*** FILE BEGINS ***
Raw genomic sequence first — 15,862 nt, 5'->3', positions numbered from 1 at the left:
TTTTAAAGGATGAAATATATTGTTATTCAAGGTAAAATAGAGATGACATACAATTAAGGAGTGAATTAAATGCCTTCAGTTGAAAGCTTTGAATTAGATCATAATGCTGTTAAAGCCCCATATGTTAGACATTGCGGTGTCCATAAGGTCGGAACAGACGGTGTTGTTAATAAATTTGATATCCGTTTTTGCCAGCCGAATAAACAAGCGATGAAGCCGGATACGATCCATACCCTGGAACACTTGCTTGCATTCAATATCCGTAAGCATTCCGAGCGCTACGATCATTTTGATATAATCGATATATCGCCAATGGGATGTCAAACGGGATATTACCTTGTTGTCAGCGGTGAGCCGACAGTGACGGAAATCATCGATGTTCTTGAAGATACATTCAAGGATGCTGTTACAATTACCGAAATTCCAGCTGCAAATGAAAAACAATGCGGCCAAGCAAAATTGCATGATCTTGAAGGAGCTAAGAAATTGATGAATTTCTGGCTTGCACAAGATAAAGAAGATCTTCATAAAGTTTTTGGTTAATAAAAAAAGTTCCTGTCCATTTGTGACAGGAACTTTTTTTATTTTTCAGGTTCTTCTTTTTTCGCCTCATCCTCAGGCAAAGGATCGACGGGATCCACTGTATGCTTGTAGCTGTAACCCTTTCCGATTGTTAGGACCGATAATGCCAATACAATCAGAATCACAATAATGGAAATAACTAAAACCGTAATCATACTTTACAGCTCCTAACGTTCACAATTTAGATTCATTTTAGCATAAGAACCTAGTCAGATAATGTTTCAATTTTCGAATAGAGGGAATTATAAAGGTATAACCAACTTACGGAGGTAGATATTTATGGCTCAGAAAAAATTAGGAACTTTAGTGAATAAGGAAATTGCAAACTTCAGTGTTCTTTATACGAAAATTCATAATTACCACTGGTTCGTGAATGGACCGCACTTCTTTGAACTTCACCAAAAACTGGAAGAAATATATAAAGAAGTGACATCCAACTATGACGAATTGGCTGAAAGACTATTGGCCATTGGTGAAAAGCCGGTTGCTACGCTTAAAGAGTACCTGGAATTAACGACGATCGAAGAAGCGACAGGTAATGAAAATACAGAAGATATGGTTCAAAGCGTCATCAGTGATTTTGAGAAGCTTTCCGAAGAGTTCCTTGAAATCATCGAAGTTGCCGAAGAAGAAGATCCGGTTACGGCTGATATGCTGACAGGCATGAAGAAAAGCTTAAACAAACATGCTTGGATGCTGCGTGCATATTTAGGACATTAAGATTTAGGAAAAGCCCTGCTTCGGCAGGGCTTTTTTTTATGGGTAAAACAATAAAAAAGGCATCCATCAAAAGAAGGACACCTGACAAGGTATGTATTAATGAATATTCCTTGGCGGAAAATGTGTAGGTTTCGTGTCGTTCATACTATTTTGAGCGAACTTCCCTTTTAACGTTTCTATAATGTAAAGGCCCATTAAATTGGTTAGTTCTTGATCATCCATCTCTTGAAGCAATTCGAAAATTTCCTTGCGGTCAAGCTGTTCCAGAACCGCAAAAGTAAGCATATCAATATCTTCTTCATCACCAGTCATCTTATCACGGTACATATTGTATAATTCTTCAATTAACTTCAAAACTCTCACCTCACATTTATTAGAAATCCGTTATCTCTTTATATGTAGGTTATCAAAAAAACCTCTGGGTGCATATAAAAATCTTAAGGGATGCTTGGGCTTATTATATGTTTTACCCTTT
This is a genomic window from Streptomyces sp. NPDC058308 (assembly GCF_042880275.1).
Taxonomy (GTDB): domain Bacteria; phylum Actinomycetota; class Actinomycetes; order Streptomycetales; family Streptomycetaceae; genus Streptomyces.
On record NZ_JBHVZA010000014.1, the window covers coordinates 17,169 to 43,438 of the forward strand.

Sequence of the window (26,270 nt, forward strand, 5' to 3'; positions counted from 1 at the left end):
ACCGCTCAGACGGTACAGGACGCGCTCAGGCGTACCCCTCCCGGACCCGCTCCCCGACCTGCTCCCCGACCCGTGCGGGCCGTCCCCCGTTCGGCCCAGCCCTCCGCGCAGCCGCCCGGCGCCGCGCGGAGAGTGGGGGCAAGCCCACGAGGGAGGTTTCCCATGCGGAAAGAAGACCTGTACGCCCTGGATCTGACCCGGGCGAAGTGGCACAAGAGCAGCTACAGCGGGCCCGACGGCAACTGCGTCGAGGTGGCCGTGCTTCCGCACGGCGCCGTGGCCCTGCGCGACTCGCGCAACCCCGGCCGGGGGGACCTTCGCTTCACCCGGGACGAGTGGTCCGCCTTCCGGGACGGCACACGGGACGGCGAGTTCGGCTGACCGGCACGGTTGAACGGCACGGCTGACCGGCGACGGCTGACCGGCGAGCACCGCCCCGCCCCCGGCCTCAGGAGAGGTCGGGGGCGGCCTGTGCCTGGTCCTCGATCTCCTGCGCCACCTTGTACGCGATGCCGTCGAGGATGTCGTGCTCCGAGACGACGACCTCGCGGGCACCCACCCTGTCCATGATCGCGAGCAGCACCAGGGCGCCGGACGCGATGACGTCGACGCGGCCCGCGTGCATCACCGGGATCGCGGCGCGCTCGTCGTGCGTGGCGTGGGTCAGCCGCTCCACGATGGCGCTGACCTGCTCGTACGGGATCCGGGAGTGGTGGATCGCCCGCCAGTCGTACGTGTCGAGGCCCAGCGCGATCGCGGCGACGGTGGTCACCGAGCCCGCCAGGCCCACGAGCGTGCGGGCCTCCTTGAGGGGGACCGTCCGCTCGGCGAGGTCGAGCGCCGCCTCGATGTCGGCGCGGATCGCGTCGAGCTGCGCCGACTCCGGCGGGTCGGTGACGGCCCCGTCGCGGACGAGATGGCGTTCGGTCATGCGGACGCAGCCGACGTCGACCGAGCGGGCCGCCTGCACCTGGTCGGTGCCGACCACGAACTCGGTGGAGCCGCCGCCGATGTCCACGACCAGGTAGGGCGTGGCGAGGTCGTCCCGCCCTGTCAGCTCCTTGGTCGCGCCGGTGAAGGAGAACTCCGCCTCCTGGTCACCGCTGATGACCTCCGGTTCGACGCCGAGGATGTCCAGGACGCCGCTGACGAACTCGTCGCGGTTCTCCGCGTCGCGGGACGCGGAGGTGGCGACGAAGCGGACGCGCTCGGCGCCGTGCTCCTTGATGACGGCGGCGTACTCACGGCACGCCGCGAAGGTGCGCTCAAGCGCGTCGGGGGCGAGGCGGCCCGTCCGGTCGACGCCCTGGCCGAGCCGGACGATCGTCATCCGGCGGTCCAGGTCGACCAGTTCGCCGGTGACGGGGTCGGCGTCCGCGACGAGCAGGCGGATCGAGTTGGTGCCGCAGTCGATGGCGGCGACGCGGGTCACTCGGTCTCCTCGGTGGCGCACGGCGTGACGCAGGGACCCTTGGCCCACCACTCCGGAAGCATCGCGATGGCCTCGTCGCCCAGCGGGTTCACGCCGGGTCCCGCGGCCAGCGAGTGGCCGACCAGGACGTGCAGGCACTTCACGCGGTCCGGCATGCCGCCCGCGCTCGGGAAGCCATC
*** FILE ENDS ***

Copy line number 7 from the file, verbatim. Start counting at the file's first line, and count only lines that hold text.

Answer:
ACCGCTCAGACGGTACAGGACGCGCTCAGGCGTACCCCTCCCGGACCCGCTCCCCGACCTGCTCCCCGACCCGTGCGGGCCGTCCCCCGTTCGGCCCAGCCCTCCGCGCAGCCGCCCGGCGCCGCGCGGAGAGTGGGGGCAAGCCCACGAGGGAGGTTTCCCATGCGGAAAGAAGACCTGTACGCCCTGGATCTGACCCGGGCGAAGTGGCACAAGAGCAGCTACAGCGGGCCCGACGGCAACTGCGTCGAGGTGGCCGTGCTTCCGCACGGCGCCGTGGCCCTGCGCGACTCGCGCAACCCCGGCCGGGGGGACCTTCGCTTCACCCGGGACGAGTGGTCCGCCTTCCGGGACGGCACACGGGACGGCGAGTTCGGCTGACCGGCACGGTTGAACGGCACGGCTGACCGGCGACGGCTGACCGGCGAGCACCGCCCCGCCCCCGGCCTCAGGAGAGGTCGGGGGCGGCCTGTGCCTGGTCCTCGATCTCCTGCGCCACCTTGTACGCGATGCCGTCGAGGATGTCGTGCTCCGAGACGACGACCTCGCGGGCACCCACCCTGTCCATGATCGCGAGCAGCACCAGGGCGCCGGACGCGATGACGTCGACGCGGCCCGCGTGCATCACCGGGATCGCGGCGCGCTCGTCGTGCGTGGCGTGGGTCAGCCGCTCCACGATGGCGCTGACCTGCTCGTACGGGATCCGGGAGTGGTGGATCGCCCGCCAGTCGTACGTGTCGAGGCCCAGCGCGATCGCGGCGACGGTGGTCACCGAGCCCGCCAGGCCCACGAGCGTGCGGGCCTCCTTGAGGGGGACCGTCCGCTCGGCGAGGTCGAGCGCCGCCTCGATGTCGGCGCGGATCGCGTCGAGCTGCGCCGACTCCGGCGGGTCGGTGACGGCCCCGTCGCGGACGAGATGGCGTTCGGTCATGCGGACGCAGCCGACGTCGACCGAGCGGGCCGCCTGCACCTGGTCGGTGCCGACCACGAACTCGGTGGAGCCGCCGCCGATGTCCACGACCAGGTAGGGCGTGGCGAGGTCGTCCCGCCCTGTCAGCTCCTTGGTCGCGCCGGTGAAGGAGAACTCCGCCTCCTGGTCACCGCTGATGACCTCCGGTTCGACGCCGAGGATGTCCAGGACGCCGCTGACGAACTCGTCGCGGTTCTCCGCGTCGCGGGACGCGGAGGTGGCGACGAAGCGGACGCGCTCGGCGCCGTGCTCCTTGATGACGGCGGCGTACTCACGGCACGCCGCGAAGGTGCGCTCAAGCGCGTCGGGGGCGAGGCGGCCCGTCCGGTCGACGCCCTGGCCGAGCCGGACGATCGTCATCCGGCGGTCCAGGTCGACCAGTTCGCCGGTGACGGGGTCGGCGTCCGCGACGAGCAGGCGGATCGAGTTGGTGCCGCAGTCGATGGCGGCGACGCGGGTCACTCGGTCTCCTCGGTGGCGCACGGCGTGACGCAGGGACCCTTGGCCCACCACTCCGGAAGCATCGCGATGGCCTCGTCGCCCAGCGGGTTCACGCCGGGTCCCGCGGCCAGCGAGTGGCCGACCAGGACGTGCAGGCACTTCACGCGGTCCGGCATGCCGCCCGCGCTCGGGAAGCCATC